Did you know that reef fish are flourencent and that CO2 makes oceans noisier? Did you ever wonder how the jellyfish get its sting? Explorers find hundreds of undescribed species on Australian reefs. Want to know how to pick Ocean-Friendly Sushi? Steve Jones explores blue waters off three Caribbean islands while Barb Roy guides us below the emerald surface of British Columbia. Charles Stirling reviews Bangaram Island, India. GirlDiver, Cindy Ross, test-drives a designer DPV, the XScooter, and French painter and diver, Stephane Braud, shares his portfolio luminous blue underwater scenes.
Main features in this issue include:
This is the moment I have waited for for years. I sit comfortably on the side of Denis Bignand’s dive boat and under my fins, which are already dangling in the water, I have a 400 meter drop off.
I look around. I see Porto Polo just a short distance down the coast. At my feet is a big buoy under which 350 meters of rope is suspended with a 50kg weight attached in the other end. It is waiting for me.
Night diving is the ultimate for many divers. Underwater photography without light is challenging, but with a few additional pieces of camera equipment and special techniques you can master this as well.
All living creatures, and especially crustaceans, which leave their dwellings in the dark, are best captured with close-up or macro photography. Sleeping fishes can often be approached by inching closer and closer until you are just a few centimetres away. This gives you the opportunity to get close-up images of their eyes and fins, which, during daylight, are virtually impossible. Many UW-photographers ask me if flashing strobes will disturb a sleeping fish. Good news! It is scientifically proven that sleeping fish are not disturbed by strobes.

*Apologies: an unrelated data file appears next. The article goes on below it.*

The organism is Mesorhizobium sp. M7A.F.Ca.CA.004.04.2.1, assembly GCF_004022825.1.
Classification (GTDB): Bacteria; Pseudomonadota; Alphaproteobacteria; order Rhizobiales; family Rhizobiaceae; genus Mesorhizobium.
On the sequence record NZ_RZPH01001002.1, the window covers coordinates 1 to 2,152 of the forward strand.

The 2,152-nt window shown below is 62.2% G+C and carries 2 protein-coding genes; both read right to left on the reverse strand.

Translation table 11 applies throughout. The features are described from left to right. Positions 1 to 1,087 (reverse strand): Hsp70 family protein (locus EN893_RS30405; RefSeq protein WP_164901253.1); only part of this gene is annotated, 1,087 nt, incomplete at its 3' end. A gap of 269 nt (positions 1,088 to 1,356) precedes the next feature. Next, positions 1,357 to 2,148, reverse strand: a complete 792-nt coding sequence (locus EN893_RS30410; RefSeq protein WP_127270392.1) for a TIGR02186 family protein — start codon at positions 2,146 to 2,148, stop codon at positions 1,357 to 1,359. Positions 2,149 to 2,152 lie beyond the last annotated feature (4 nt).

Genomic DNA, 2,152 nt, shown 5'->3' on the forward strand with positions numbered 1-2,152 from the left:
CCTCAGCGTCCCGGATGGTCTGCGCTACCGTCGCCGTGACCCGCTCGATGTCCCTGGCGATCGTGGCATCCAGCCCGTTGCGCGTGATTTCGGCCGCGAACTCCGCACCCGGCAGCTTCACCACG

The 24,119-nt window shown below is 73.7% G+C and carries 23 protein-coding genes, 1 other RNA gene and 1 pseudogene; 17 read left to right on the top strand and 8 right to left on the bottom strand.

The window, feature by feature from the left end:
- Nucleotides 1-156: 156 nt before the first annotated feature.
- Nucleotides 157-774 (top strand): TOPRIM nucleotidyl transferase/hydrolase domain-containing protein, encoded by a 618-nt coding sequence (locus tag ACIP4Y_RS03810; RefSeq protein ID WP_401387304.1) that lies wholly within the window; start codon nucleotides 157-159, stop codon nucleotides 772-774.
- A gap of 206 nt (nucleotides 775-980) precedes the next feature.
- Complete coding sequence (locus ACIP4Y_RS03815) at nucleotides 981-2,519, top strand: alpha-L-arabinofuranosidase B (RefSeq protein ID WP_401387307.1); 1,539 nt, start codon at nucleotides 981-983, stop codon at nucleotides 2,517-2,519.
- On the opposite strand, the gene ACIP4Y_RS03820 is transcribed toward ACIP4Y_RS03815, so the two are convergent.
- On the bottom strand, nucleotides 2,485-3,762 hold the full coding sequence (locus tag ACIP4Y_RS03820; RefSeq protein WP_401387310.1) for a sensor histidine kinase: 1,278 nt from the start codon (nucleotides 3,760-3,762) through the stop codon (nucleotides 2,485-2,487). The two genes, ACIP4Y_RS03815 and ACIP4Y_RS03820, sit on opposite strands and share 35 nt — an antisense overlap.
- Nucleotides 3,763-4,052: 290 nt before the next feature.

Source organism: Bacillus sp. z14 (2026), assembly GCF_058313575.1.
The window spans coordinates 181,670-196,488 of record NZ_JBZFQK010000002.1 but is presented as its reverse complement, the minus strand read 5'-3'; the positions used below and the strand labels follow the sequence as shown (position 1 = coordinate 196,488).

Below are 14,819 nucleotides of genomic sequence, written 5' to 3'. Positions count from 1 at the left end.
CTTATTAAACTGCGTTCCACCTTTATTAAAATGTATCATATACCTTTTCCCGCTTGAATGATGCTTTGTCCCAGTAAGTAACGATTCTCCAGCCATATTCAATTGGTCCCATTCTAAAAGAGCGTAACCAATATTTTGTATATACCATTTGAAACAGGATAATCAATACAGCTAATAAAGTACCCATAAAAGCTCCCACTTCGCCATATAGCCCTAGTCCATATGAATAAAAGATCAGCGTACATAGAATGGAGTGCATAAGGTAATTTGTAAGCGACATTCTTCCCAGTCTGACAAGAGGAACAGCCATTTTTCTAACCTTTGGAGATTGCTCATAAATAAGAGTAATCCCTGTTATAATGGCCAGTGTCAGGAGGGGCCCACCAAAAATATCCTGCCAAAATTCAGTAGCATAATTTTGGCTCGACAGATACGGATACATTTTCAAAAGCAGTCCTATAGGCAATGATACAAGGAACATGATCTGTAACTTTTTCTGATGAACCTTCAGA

What does a fish exporter from Norway, a Chief Information Officer and diving instructor living in the Netherlands, a renowned lawyer based in Cyprus, a Project Manager working in Sweden, and an expat French Technical Diving Instructor have in common?
Spyrou and Verdier had been discussing diving the HMS Victoria since the summer of 2007. The impressive wreck is quite unusual in the sense that it stands up vertically rising up from 140m to 77m with her bow deeply embedded in the thick layer of sediment.